Baudelaire’s artificial paradise
Modern Books and Manuscripts 2012-11-15
This post is part of an ongoing series featuring items from the newly acquired Santo Domingo collection.
Today’s volume, an 1860 edition of Baudelaire’s Les paradis artificiels: opium et haschisch, is handsomely appointed in navy morocco and marbled paper boards, with a matching suede-lined slipcase. It bears the bookplates of the French writer Maxime Du Camp and the Belgian diplomat Louis de Sadeleer, and is inscribed from Baudelaire to Du Camp on the half-title page. Perhaps most interesting of all, though, is a manuscript letter from Baudelaire to the writer and editor Alphonse de Colonne, dated September 8, 1858, and tipped onto a blank preliminary leaf. In it, Baudelaire refers to the imminent completion of an unnamed text to be sent to Colonne for editing, and promises that ‘tomorrow I can resume your opium, and it will be swallowed’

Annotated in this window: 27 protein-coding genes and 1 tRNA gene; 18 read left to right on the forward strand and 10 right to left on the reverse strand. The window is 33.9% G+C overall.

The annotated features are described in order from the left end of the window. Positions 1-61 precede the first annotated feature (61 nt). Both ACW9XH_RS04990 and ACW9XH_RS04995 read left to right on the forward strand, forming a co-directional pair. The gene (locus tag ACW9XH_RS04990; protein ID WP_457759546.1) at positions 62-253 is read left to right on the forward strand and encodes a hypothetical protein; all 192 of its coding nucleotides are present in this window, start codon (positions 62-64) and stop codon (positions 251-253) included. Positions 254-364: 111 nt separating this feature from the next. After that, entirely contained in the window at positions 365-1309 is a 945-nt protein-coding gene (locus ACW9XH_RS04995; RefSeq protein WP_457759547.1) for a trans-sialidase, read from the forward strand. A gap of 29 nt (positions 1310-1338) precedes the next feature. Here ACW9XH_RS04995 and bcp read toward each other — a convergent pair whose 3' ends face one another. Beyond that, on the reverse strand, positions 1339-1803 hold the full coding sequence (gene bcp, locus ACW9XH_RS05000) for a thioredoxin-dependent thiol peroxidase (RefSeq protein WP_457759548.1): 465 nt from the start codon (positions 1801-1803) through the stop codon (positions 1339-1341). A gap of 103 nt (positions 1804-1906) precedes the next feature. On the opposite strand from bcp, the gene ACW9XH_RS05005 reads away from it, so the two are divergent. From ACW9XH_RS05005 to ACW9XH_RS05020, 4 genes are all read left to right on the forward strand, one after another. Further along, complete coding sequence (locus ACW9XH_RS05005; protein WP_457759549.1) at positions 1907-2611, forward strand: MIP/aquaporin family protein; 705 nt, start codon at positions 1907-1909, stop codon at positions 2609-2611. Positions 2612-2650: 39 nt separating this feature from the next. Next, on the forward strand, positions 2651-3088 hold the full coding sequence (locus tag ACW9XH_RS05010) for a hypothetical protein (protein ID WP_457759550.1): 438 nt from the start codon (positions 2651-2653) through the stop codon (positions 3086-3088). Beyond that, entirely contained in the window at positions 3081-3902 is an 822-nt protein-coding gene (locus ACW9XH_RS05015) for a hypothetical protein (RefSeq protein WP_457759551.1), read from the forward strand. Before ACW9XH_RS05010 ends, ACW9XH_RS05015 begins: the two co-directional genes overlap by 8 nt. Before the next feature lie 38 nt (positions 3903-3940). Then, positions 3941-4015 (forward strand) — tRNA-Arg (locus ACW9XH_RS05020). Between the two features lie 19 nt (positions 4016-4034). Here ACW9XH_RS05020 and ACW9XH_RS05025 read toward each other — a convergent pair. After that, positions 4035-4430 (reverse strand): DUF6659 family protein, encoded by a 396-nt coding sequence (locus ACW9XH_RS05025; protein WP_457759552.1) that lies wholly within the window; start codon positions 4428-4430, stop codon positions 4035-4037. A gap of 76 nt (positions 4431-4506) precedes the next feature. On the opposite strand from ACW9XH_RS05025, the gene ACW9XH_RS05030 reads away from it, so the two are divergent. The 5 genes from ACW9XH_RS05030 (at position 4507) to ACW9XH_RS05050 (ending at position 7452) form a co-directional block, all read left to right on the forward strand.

The volume arrived with two additional Baudelaire letters laid in: one to August Poulet-Malassis, the publisher of this edition of Les paradis artificels; and the other to an unnamed correspondent. As they are not attached to the volume, these letters have been removed and cataloged as part of the Santo Domingo manuscript collection.
Charles Baudelaire. Les paradis artificels, opium et haschisch. Paris: Poulet-Malassis et de Broise, 1860. FC8.B3247.860p (B).
Thanks to rare book cataloger Ryan Wheeler for contributing this post.